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Roberts and Rousseau's Characteristics of HROs

HROs maintain low error rates due to how they operate internally, specifically Roberts and Rousseau define eight specific characteristics and three features of HROs.1


Characteristics of HROs


In additional to the eight characteristics, HROs have three features.

1. High-reliability organizations are "invisible" until a failure occurs. At this point, the customer (or public) demands change to prevent such an event again. In comparison, failures in organizations that are not high reliability are typically not noticed, as they do not cause catastrophic damage to draw attention from the public.

2. HROs operate at the edge of human capacity. They push to the limits of human capability, thus rely on constant training and frequent rotations are often to preserve efficiency.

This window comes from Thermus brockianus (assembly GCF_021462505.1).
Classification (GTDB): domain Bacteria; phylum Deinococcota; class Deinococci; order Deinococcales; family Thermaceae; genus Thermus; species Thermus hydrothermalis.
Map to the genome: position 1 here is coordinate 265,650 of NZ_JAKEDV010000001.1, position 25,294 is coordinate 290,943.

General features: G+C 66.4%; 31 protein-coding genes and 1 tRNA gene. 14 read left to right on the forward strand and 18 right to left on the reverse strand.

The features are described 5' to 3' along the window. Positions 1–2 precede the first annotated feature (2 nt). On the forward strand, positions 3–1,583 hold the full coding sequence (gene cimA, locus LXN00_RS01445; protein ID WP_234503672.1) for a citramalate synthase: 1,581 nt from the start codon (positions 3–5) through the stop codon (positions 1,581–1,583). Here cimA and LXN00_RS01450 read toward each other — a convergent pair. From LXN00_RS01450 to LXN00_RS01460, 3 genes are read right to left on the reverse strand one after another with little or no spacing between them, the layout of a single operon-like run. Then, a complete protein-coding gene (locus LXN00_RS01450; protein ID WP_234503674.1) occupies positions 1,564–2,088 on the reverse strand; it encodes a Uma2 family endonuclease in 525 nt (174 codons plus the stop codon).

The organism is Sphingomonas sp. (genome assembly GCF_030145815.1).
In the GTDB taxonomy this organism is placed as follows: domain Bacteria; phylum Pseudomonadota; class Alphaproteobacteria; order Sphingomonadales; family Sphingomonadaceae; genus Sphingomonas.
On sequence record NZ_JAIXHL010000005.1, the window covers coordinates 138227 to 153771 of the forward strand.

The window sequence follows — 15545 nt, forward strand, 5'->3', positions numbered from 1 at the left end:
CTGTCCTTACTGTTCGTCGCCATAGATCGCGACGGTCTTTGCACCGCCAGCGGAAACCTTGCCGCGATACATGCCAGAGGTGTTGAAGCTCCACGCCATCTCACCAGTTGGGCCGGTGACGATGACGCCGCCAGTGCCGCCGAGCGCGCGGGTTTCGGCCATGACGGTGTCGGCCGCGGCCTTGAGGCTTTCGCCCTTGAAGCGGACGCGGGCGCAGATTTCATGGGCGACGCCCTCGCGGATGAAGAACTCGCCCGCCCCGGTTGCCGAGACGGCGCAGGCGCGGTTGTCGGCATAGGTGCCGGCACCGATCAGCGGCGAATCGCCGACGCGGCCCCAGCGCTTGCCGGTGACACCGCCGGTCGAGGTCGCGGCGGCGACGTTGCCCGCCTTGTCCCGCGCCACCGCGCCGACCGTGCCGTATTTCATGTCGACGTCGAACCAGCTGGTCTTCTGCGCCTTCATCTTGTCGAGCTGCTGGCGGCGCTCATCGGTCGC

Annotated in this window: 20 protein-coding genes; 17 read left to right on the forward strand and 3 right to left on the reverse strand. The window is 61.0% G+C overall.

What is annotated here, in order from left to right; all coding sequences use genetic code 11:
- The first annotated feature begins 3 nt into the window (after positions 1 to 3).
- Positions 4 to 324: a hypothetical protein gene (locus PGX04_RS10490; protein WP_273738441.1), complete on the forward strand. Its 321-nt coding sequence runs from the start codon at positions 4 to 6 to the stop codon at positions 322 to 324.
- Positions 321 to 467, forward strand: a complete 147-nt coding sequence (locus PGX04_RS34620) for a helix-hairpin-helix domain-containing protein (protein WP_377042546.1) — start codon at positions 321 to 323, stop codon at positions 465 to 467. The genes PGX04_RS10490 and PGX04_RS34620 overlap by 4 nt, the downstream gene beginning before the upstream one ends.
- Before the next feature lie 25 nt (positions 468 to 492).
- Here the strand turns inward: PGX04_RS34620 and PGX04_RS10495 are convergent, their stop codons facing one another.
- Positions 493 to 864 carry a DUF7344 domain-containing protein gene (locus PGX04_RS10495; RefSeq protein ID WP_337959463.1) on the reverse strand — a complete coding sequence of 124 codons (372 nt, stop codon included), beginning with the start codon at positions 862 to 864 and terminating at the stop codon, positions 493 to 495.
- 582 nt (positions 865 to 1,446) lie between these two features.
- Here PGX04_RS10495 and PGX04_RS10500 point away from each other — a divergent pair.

3. HROs have diverse constituencies in which the designers are frequently unaware of the human ability (or inability) to operating the designed system. The designers make the assumption that people can operate any system they design. These three features combined with the eight characteristics "create distinctive problems and methodological difficulties. These problems are different largely in degree from research problems in other complex organizations."1


1. Roberts, Karlene H. and Denise M. Rousseau. 1989. Research in Nearly Failure-Free, High-Reliability Organizations: Having the Bubble. IEEE Transactions on Engineering Management. 36(2): 132-139.